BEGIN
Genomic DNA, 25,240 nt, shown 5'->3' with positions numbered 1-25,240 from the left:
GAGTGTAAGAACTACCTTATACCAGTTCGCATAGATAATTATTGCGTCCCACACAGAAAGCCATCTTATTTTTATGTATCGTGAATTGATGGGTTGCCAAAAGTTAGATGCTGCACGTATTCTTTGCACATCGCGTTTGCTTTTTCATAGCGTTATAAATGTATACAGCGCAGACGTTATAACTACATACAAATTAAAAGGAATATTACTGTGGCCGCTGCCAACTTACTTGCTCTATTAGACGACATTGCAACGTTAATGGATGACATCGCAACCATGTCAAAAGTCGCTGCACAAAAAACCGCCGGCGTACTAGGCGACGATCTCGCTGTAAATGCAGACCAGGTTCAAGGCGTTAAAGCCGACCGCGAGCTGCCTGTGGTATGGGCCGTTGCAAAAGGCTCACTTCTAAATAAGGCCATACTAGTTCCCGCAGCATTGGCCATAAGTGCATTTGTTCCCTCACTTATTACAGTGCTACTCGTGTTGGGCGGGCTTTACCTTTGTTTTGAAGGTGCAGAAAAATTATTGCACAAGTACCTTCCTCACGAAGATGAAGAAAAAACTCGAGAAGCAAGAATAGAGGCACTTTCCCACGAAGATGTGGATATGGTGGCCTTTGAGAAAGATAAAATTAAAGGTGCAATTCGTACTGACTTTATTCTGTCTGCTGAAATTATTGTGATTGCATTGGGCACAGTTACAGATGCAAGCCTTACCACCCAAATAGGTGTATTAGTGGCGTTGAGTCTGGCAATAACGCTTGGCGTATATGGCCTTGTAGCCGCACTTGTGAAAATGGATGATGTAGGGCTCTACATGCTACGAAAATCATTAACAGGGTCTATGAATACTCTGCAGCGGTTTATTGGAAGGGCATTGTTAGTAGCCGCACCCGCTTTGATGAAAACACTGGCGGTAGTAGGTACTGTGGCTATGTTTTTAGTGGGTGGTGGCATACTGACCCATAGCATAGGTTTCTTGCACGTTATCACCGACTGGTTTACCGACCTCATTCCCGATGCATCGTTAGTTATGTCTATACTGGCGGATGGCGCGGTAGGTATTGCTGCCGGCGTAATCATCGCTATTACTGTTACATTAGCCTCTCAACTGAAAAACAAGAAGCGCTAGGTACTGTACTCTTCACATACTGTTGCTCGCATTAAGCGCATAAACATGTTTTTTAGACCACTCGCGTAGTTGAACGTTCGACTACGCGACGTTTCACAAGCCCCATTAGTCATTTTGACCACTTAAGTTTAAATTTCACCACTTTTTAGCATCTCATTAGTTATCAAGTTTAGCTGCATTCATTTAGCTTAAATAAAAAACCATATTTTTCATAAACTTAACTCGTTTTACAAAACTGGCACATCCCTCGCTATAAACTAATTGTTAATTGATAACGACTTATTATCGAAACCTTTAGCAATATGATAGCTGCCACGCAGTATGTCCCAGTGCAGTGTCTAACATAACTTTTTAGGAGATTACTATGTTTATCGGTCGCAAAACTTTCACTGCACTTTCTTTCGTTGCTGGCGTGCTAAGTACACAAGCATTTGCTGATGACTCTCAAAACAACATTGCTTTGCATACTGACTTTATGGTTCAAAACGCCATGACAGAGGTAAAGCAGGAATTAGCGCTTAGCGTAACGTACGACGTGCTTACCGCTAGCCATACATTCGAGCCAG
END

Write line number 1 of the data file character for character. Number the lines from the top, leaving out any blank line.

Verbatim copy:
Genomic DNA, 25,240 nt, shown 5'->3' with positions numbered 1-25,240 from the left: